1. Find a process that works

One size does not fit all. Incorporate these tips and your own experiences to improve upon your organization’s unique budgeting and planning processes. Just as financial institutions have differing corporate structures – e.g. holding companies, branches, departments, etc. – the processes by which their business is run should be different. There is only one right way to plan: the way that works for your organization. Although the tools necessary for ensuring the process runs smoothly stay the same, the ways they’re employed will vary. Get a quality budgeting program; work as a team to set budget targets; and create an action plan (playbook) to execute the vision. Don’t waste time or sacrifice confidence trying to emulate the Jones’ Financial Institution down the street (but do feel free to run peer analysis – that’s always a good idea!).

  1. Reforecast Regularly

This “tip” is more than just a recommendation – it’s a life boat. As I discuss in my white paper, The Case for Reforecasting, reforecasting is one key factor that helped financial institutions react more quickly and effectively during the economic impacts of the COVID-19 crisis. Those organizations who did not have adequate reforecasting tools struggled to remake their 2020 annual budgets, plans, and forecasts, which were moot within several months of their approval. This is where proper planning tools are not only handy, but are essential. Your financial managers need proper and powerful analysis to guide their decision making. This is also where spreadsheets fall short – it is highly unlikely that a homemade spreadsheet model will handle forecasting and reforecasting in an effective way. So, if your financial institution doesn’t have a budgeting model that can do these things easily and well, please consider starting your search ASAP.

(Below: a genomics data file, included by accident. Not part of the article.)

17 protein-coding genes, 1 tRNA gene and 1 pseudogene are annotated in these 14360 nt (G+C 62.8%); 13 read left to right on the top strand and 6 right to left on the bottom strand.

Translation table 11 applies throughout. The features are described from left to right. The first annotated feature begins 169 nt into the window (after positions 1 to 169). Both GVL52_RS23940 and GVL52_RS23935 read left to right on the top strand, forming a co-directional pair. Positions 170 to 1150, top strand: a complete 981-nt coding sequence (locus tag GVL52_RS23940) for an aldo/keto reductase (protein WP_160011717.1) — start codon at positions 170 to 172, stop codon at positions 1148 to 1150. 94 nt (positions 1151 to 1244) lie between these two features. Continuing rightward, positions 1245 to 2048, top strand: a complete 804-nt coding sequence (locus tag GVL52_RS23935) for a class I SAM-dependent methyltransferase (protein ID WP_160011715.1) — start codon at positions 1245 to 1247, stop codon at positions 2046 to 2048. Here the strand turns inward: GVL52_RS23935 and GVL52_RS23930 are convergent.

1. Turn to Professionals

Sometimes you just get stuck. Or, you realize that your skillset doesn’t match the immediate needs of the organization. Or, in order to perform the necessary tasks, it would take too many internal resources to get the job done. That’s when it’s time to enlist a professional. For example, I’m not a graphic designer, nor have I ever claimed to be. While I can create some images, I enlist a professional marketing firm when I need certain ads or mailers in print-ready formats. Similarly, financial institutions often seek out our Advisory Services department. Whether you’re struggling with asset liability management, interest rate risk, board training, cash flow modeling, sensitivity testing, backtesting, or even budgeting – our team of former examiners can help. The first place to start is simply by reaching out to discuss your situation. Chances are that we can do more with less than you could on your own, as budgeting and ALM/IRR are our primary areas of expertise.

In short, good planning is good planning. These simple core concepts benefit me in my role, and help us as an organization to serve quality content and stay ahead of the curve as important banking trends pop up along the way. Similarly, they can help you ensure your organization – including its planning documents – start off on a strong footing, and remain relevant year-round.

If you believe your planning process could use a fresh approach this year, schedule a discussion to see how Plansmith can help.

Topics: asset liability management, budgeting